In the new Congress, TNPA will be back at it, working in a bipartisan, bicameral manner to promote the enactment of comprehensive national privacy legislation.

From the States

We continue to follow legislation in the states. Read more about new state laws and proposed state bills that could impact the work of the nonprofit sector on the TNPA website.

Capitol Hill Day (Virtual)

Wednesday, February 8
9 a.m. to 5 p.m. ET
Half-Day Options Available

Hill Days are an opportunity for sector leaders to share their experiences with policy-makers. Your participation plays a critical role in TNPA’s advocacy efforts and supports legislation that will help the nonprofit sector.

You do not need to be an expert on specific legislation or the Congressional process — TNPA staff will be there for that, AND to prepare you in advance.

This is also a fun, energizing day and a good networking opportunity with your professional peers. Register Here!

ICYMI: Around Capitol Hill with Mark Micali in 90 Seconds | January 2023

TNPA’s Vice President of Government Affairs, Mark Micali is here to keep you in the loop on what is happening on Capitol Hill on issues important to the nonprofit sector.

Congressional Spotlight: Senator Jacky Rosen (D-NV)

Each month The Nonprofit Alliance introduces you to a member of Congress who is a leader on legislative matters important to our TNPA community, with representation from both parties.

Headshot of Senator Jacky Rosen

The Nonprofit Alliance has worked closely with U.S. Senator Jacky Rosen of Nevada. Senator Rosen was elected to the U.S. House of Representatives in 2016, and then in 2018 became the first female freshman House member in history to be elected to the United States Senate. She brings an interesting and unique background to public service, having built a career as a former computer programmer and systems analyst for some of Nevada’s largest companies. Her background in computer technology has been a major plus in working with the Senator on often complex online data and privacy issues before the Senate Commerce Committee, of which she is a member.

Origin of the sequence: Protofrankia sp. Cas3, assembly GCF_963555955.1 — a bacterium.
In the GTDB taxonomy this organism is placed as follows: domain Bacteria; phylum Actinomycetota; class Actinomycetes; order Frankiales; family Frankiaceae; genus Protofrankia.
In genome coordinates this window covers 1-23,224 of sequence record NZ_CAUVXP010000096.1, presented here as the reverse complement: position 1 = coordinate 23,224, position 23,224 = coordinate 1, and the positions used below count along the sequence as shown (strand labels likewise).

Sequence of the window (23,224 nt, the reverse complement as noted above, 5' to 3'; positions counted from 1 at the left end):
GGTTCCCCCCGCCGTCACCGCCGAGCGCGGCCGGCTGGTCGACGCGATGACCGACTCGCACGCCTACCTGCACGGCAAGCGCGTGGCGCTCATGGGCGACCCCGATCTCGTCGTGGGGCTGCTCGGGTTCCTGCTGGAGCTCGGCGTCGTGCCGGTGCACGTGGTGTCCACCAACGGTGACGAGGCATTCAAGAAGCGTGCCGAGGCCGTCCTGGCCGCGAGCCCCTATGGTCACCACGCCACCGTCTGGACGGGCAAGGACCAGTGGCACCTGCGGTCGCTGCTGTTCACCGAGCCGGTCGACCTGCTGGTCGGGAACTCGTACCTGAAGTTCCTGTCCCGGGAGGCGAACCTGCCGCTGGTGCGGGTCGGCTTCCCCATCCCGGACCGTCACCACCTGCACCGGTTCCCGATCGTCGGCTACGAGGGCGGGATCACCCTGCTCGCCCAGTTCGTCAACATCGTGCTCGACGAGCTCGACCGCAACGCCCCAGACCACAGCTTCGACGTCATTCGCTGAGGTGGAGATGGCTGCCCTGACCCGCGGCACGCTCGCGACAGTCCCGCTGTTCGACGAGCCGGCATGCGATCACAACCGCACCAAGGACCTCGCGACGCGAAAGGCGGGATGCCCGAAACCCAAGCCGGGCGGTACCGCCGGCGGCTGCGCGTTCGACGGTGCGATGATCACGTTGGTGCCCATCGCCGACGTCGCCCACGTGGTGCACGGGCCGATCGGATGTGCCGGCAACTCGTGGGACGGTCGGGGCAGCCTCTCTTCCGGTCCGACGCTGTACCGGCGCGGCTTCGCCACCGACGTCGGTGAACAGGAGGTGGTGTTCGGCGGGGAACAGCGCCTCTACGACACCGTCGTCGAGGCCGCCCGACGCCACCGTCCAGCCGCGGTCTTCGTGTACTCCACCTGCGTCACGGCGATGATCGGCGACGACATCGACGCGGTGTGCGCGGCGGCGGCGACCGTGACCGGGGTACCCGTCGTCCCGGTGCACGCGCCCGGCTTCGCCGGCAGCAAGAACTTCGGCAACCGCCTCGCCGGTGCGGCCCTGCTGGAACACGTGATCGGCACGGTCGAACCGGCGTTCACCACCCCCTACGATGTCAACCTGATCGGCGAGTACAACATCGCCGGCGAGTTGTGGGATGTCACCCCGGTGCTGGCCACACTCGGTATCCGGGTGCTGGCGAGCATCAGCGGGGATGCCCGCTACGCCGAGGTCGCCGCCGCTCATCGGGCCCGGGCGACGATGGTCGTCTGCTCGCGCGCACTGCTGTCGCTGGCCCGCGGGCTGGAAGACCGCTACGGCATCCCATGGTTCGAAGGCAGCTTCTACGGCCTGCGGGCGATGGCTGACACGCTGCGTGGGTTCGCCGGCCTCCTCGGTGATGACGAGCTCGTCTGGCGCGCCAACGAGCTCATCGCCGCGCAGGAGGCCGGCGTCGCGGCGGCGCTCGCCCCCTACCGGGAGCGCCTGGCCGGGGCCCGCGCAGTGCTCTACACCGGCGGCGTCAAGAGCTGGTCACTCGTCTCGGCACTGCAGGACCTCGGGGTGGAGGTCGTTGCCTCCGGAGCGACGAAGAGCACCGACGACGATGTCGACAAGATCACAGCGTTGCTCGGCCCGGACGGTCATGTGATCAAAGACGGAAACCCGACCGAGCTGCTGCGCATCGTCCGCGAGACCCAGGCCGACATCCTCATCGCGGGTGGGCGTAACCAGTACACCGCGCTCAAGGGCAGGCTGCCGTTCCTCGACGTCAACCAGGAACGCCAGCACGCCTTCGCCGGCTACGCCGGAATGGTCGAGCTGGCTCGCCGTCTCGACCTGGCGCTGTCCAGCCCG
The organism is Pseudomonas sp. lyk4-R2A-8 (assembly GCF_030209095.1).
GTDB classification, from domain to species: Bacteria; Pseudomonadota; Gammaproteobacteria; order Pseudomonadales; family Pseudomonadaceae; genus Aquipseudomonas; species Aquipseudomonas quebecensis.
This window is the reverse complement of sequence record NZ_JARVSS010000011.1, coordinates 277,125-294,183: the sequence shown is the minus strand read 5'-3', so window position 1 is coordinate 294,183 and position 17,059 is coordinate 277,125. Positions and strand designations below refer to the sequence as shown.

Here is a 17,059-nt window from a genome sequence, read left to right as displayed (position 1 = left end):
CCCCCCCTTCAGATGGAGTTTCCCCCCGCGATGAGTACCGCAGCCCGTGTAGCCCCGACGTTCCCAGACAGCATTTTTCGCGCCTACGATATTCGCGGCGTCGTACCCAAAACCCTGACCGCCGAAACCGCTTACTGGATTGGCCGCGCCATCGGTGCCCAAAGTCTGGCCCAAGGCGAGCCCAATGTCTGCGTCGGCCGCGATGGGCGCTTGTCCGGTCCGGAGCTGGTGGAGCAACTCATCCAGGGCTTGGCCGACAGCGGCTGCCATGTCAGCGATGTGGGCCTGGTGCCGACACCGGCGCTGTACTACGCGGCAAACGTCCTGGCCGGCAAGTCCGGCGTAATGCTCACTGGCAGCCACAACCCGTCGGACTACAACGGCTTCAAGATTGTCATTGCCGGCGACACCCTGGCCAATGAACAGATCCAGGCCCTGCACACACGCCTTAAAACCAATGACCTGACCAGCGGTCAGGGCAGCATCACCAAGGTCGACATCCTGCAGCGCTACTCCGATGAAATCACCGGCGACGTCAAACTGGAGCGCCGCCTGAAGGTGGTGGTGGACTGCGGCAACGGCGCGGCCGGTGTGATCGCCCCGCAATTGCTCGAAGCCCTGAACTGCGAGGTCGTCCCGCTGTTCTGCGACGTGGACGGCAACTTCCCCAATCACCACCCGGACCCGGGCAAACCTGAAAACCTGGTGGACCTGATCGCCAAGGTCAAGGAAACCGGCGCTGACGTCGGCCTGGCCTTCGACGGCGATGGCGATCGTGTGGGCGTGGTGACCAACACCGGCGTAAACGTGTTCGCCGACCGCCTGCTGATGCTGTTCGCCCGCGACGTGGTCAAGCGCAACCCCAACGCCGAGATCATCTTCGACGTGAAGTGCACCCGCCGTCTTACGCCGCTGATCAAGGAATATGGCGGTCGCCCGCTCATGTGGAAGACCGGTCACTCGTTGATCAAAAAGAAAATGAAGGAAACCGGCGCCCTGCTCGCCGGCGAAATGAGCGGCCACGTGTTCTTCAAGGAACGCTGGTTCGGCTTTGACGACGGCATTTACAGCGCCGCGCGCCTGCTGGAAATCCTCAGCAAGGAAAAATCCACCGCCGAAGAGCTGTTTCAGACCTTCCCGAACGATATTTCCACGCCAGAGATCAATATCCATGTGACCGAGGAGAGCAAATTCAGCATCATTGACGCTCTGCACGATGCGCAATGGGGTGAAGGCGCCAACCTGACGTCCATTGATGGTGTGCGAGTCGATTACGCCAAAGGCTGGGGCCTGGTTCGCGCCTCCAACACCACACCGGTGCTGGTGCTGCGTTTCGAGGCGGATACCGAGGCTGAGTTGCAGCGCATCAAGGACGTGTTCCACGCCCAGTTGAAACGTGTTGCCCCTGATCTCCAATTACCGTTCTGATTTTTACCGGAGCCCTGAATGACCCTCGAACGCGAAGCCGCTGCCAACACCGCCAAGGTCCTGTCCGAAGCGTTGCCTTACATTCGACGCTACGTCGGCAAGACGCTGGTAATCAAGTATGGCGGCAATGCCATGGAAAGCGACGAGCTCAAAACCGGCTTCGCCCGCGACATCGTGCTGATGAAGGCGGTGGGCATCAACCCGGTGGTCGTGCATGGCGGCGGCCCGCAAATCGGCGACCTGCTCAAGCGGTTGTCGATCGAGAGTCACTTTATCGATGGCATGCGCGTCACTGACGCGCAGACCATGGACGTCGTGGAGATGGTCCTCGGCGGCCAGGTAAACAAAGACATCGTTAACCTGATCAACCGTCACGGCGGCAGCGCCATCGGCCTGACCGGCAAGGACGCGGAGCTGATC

In 2020, during the height of the COVID-19 pandemic, Senator Rosen was active in passing and later expanding the Small Business Loan Forgiveness provision of the $2.2 Trillion CARES Act – creating what became known as the Paycheck Protection Program or PPP. This provision, which Senator Rosen worked on as a member of the Senate Small Business and Entrepreneurship Committee, was of great benefit to 501(c)3 nonprofit organizations with 500 or fewer employees, allowing full forgiveness of loans when applied principally toward retaining employees making $100,000/year or less. 

More recently, Senator Rosen has continued the efforts to support financial protection by co-sponsoring the Legacy IRA Act. Many of the provisions of this bill were included in the Securing a Strong Retirement Act, which was ultimately made part of the Omnibus Spending Bill signed into law by President Biden on December 29, 2022. This law enables the maximum annual contribution (currently $100,000) to an IRA Charitable Rollover to increase each year based on the rate of inflation (as measured by the Consumer Price Index or CPI). Additionally, the legislation allows seniors to use their IRA to fund a gift annuity, enabling middle-income seniors to make charitable contributions while maintaining retirement income.

Senator Rosen often states that one of the most important aspects of her job is listening to her constituents, truly hearing their concerns, and then using their stories to inform her work on behalf of Nevadans in the U.S. Senate. In that vein, she has been a leader in fighting to ensure small businesses have the resources they need to thrive.

The Nonprofit Alliance looks forward to continuing to work closely with Senator Rosen.

Mark Micali
Author: Mark Micali

Mark Micali is Vice President, Government Affairs for The Nonprofit Alliance and has spent his career on Capitol Hill.  You can reach him at